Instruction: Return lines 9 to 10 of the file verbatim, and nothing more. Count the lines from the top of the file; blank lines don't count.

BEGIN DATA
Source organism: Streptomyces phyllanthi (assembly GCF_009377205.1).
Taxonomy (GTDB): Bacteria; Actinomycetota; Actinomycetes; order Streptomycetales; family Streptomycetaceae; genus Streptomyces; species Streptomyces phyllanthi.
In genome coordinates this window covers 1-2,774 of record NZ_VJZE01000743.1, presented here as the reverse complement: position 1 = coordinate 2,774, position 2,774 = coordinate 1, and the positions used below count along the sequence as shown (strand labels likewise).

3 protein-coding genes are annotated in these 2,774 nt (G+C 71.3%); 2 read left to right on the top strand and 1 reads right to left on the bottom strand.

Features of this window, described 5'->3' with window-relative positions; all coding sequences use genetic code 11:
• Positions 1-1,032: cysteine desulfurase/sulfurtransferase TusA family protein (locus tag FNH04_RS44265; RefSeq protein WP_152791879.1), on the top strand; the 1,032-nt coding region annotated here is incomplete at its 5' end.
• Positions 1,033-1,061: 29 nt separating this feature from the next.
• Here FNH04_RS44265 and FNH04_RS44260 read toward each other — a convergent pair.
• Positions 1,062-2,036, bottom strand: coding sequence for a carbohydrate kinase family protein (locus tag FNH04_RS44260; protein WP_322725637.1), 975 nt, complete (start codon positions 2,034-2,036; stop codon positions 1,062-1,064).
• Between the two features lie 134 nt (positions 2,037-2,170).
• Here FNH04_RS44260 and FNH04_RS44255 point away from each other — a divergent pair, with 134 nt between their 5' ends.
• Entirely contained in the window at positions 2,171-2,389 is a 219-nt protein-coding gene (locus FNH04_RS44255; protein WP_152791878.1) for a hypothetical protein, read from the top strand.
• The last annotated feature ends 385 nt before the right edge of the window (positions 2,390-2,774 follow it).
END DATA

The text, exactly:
• Positions 1,062-2,036, bottom strand: coding sequence for a carbohydrate kinase family protein (locus tag FNH04_RS44260; protein WP_322725637.1), 975 nt, complete (start codon positions 2,034-2,036; stop codon positions 1,062-1,064).
• Between the two features lie 134 nt (positions 2,037-2,170).